Best answer: You need to set your origin and positive direction and then stick with it throughout the problem You state that the positive direction is toward the hole. It makes sense that the origin should be at the initial position of the golf ball as it starts rolling. In this reference frame, the initial velocity is... show more
    Best answer: You need to set your origin and positive direction and then stick with it throughout the problem

    You state that the positive direction is toward the hole.
    It makes sense that the origin should be at the initial position of the golf ball as it starts rolling.

    In this reference frame, the initial velocity is positive and the acceleration is towards the origin or in the negative direction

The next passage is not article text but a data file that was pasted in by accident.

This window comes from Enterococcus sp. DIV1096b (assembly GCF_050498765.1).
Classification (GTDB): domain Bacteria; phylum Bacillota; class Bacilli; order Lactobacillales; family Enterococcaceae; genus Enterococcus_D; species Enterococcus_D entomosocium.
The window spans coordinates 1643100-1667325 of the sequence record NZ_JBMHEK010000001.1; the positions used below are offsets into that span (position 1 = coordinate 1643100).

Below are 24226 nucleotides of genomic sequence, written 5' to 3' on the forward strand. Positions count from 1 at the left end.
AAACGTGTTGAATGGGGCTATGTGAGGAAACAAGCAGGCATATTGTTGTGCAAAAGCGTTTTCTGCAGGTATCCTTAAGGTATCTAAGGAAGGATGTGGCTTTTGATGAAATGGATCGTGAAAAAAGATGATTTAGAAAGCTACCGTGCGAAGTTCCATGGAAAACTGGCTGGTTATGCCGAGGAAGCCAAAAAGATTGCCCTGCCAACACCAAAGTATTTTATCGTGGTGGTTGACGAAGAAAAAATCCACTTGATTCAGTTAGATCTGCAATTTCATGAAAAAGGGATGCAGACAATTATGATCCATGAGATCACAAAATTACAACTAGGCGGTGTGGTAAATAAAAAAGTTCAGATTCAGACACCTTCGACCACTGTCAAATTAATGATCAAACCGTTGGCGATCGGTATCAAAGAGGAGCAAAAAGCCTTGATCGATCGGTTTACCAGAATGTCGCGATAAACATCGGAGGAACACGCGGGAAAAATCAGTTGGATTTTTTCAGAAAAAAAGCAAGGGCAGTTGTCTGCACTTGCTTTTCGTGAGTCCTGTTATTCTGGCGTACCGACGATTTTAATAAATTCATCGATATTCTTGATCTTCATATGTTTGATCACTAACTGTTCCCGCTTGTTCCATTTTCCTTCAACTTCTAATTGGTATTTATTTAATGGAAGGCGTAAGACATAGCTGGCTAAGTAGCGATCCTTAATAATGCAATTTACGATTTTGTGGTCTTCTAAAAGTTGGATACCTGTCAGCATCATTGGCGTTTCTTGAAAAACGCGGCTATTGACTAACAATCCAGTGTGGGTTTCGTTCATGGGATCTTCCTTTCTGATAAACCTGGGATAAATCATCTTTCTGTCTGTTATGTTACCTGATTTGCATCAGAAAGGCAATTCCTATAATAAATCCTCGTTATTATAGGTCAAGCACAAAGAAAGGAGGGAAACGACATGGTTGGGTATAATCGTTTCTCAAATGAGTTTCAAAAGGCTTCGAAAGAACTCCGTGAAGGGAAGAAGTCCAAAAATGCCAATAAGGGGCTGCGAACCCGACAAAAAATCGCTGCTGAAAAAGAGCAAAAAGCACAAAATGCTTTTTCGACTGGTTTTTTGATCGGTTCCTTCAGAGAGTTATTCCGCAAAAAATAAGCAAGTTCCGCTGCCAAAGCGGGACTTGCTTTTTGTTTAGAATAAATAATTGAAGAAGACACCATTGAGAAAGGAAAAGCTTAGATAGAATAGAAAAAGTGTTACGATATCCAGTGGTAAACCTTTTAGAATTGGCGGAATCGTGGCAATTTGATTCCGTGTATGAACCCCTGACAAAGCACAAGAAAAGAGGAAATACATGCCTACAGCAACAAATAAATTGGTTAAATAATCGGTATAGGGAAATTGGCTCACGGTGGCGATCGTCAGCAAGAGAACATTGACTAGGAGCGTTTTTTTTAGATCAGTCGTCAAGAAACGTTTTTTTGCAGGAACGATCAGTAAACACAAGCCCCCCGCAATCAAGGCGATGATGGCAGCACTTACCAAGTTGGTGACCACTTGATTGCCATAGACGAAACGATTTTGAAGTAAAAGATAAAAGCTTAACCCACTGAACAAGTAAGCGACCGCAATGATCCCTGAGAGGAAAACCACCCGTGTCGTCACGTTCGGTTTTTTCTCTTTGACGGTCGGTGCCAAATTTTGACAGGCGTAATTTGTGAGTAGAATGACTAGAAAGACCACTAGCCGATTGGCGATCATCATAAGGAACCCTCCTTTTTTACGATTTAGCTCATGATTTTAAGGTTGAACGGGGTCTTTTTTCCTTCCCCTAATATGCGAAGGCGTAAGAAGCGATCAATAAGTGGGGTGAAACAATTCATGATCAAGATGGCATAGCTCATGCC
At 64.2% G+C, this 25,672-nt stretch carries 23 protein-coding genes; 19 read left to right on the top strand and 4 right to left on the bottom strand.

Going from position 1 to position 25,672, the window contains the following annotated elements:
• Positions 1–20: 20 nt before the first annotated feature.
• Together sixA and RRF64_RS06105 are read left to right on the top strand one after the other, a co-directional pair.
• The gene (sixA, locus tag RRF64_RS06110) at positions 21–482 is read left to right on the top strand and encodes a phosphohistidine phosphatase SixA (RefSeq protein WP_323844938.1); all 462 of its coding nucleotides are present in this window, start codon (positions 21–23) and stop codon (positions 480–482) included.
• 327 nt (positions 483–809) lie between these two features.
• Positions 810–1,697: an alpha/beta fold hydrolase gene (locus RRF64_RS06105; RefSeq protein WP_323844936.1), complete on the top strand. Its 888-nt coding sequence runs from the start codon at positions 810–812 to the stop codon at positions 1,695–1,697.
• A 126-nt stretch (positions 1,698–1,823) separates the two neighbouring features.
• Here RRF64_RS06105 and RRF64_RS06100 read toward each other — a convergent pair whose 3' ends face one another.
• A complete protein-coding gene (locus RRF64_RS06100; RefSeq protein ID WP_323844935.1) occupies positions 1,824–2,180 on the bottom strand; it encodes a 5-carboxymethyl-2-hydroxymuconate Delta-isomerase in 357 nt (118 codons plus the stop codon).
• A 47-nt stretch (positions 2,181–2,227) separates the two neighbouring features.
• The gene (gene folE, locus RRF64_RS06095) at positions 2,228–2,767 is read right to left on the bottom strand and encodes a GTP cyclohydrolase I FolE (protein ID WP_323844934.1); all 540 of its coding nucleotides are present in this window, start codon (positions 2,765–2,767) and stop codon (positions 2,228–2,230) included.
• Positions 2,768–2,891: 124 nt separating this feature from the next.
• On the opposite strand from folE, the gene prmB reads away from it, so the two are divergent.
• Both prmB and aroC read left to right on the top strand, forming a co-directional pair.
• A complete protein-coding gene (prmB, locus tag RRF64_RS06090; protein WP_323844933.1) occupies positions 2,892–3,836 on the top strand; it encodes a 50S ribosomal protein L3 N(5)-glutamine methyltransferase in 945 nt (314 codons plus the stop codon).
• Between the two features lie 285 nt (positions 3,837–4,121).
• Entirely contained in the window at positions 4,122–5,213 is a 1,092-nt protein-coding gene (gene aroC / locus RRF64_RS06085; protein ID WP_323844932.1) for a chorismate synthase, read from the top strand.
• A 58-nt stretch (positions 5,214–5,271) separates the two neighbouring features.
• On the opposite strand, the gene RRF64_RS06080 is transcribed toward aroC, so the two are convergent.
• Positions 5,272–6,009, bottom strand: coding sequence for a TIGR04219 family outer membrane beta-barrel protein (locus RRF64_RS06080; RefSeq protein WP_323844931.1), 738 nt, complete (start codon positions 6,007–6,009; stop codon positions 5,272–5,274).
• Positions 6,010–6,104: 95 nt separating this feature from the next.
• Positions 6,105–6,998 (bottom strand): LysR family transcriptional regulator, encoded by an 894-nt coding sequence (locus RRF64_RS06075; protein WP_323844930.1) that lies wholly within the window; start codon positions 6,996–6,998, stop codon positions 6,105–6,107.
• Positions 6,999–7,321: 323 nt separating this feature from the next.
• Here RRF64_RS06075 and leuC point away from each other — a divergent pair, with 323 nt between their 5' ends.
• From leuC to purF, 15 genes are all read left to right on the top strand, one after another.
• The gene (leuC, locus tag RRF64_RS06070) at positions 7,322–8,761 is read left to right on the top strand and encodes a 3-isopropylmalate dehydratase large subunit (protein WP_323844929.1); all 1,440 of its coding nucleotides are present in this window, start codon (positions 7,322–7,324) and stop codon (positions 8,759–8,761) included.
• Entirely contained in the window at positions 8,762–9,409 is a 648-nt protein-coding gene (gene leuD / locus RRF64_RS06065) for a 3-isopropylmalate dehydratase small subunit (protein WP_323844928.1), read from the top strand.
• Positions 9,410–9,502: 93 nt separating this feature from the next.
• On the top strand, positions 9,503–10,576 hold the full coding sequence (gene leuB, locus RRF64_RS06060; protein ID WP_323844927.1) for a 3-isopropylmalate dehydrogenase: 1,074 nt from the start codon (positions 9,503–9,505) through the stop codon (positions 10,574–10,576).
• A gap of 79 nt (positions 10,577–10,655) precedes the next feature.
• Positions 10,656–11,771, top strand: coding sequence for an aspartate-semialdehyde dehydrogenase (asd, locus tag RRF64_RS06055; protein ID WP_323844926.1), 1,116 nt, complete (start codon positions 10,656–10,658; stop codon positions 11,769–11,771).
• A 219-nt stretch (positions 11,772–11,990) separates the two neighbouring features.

v = u + at
    v = 2.0 + (-0.5)(2.0)
    v = 1.0 m/s

    I hope this helps.
    Please remember to vote a "Best Answer" from among your results. It s good karma as it helps keep the exchange in balance.
    5 answers · 1 week ago
  • Please help me in physics!?

    Best answer: This problem does not say the car’s final velocity. To solve this problem, I will have to assume that the car’s final velocity is not 0 m/s. Since we know the initial velocity, distance, and the acceleration, we can use the following equation to determine the car’s final velocity. vf^2 = vi^2 + 2 * a * d vf^2 =... show more